By Alison McCook
NEW YORK (Reuters Health) Sept 02 - More than 90% of drugs approved
since 1980 have not been properly tested to rule out possible
teratogenic effects, study findings show.
Animal testing is the first step to determine if a drug is a
possible teratogen. After drug approval, careful follow-up studies are
still needed to confirm the drug's safety.
However, Drs. J. M. Friedman and W. Y. Lo, from the University of
British Columbia in Vancouver, Canada, found that for the vast
majority of new drugs these follow-up studies have not been performed.
As such, more than 90% of new drugs are still considered to have an
"undetermined" risk of producing birth defects, according to the
report in the September issue of Obstetrics & Gynecology.
"My experience is that many members of the general public, both
pregnant women and their partners, are surprised and frustrated about
how little we really know about the safety of medications in
pregnancy," Dr. Friedman told Reuters Health.
The solution, Dr. Friedman said, is simply to keep track of what
effects the drugs have in pregnant women who take them. "I would like
to see an ongoing effort to obtain information about the effects on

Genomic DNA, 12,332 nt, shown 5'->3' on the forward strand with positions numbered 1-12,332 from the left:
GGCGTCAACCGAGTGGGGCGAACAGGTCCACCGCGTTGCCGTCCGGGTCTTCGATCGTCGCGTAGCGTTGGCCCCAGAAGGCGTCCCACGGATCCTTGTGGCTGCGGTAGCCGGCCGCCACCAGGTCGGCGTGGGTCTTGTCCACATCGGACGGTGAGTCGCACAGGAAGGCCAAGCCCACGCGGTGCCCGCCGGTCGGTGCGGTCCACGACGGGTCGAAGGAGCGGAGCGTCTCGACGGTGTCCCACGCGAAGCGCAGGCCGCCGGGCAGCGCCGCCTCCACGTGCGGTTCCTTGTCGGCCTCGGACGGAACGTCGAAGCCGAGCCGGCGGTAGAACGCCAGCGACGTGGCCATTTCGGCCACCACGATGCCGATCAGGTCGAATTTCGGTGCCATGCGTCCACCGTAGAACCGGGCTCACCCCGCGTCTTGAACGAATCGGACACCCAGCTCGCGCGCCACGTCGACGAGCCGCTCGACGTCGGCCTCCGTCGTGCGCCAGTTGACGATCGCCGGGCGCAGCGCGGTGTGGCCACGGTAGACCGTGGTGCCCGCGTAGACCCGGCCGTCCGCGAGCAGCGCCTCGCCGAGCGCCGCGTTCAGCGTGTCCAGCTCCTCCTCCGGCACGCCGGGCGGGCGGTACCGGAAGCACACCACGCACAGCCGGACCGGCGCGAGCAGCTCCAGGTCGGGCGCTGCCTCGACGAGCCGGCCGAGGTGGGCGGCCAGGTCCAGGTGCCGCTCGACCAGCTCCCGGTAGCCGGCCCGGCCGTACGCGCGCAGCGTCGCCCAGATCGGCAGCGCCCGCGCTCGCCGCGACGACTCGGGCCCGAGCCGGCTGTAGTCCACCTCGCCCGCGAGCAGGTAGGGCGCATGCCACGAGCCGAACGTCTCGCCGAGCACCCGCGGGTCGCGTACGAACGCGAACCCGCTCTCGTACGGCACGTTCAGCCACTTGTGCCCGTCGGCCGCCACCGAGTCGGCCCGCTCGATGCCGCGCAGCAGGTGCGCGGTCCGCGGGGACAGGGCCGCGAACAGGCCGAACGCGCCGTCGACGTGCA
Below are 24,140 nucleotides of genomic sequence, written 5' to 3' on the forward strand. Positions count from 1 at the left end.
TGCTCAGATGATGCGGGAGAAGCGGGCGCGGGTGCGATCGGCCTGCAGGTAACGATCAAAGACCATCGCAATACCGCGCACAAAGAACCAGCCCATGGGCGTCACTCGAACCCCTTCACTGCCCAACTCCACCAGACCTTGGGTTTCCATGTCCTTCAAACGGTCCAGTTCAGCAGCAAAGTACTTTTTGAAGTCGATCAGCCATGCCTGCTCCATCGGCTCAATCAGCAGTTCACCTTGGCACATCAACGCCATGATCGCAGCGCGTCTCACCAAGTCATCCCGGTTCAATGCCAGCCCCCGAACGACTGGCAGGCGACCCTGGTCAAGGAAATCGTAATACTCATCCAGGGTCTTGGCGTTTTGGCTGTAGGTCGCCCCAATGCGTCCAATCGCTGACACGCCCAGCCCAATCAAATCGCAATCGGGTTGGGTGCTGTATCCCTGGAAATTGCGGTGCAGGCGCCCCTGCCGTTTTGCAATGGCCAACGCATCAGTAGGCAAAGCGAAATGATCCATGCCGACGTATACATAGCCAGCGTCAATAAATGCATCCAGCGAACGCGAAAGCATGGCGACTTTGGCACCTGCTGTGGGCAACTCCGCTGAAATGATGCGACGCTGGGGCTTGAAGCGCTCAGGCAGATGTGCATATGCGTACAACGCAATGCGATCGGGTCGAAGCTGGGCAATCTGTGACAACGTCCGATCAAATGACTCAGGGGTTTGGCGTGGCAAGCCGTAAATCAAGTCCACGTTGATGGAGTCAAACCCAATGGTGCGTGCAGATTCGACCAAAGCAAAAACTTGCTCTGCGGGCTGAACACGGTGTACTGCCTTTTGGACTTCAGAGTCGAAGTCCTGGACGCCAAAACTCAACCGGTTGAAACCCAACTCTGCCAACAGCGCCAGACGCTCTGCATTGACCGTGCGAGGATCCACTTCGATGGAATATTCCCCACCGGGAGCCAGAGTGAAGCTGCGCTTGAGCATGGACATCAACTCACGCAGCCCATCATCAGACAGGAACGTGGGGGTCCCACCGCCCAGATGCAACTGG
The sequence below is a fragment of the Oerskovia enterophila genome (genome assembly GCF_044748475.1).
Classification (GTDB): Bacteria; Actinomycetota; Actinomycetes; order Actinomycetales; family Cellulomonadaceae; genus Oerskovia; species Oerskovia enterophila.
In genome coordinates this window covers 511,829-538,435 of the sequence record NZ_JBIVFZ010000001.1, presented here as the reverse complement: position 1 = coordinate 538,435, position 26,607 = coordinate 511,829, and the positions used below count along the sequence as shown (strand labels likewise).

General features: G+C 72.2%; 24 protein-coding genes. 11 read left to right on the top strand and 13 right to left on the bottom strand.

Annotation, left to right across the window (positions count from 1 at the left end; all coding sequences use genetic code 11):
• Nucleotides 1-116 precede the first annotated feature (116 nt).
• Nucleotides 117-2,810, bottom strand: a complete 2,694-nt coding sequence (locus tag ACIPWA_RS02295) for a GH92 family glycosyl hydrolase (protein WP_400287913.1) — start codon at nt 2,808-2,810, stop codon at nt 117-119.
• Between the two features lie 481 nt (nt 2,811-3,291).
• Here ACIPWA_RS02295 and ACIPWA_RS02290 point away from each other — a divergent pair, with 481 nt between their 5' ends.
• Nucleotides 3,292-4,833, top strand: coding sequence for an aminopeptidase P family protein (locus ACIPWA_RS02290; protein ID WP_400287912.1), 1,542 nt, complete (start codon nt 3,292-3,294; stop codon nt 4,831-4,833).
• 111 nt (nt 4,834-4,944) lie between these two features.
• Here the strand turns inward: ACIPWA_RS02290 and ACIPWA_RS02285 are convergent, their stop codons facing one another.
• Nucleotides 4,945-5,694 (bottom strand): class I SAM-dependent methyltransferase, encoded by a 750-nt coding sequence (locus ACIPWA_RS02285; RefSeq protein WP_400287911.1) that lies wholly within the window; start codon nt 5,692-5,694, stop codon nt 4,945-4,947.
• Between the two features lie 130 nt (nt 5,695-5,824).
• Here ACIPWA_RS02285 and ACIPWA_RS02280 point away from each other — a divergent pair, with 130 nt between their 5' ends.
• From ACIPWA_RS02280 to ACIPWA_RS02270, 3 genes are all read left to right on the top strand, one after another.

the baby of maternal use of prescription medications in human
pregnancy," he added.
The authors base their findings on a review of information
regarding the birth defect risk of 468 drugs approved between 1980 and
2000. They found that 91% of these new drugs were designated as
carrying an "undetermined" risk of birth defects if taken by pregnant
Dr. Friedman said that the companies that manufacture the drugs
often have no financial incentive to conduct further studies on birth
defects once the drug is FDA-approved. Proper studies cost money, the
researcher noted, and there is usually no regulatory requirement that
the companies perform these tests.
Studies could follow a group of pregnant women and record what
medications they take and the subsequent health of their infants, or
interview parents of infants with birth defects and determine which
medications the mothers took, Dr. Friedman suggested.
"The point is that such studies are possible, and I believe that
they need to be done on a sufficient scale to learn about the safety
of all medications in human pregnancy," he emphasized.
Obstet Gynecol 2002;100:465-473.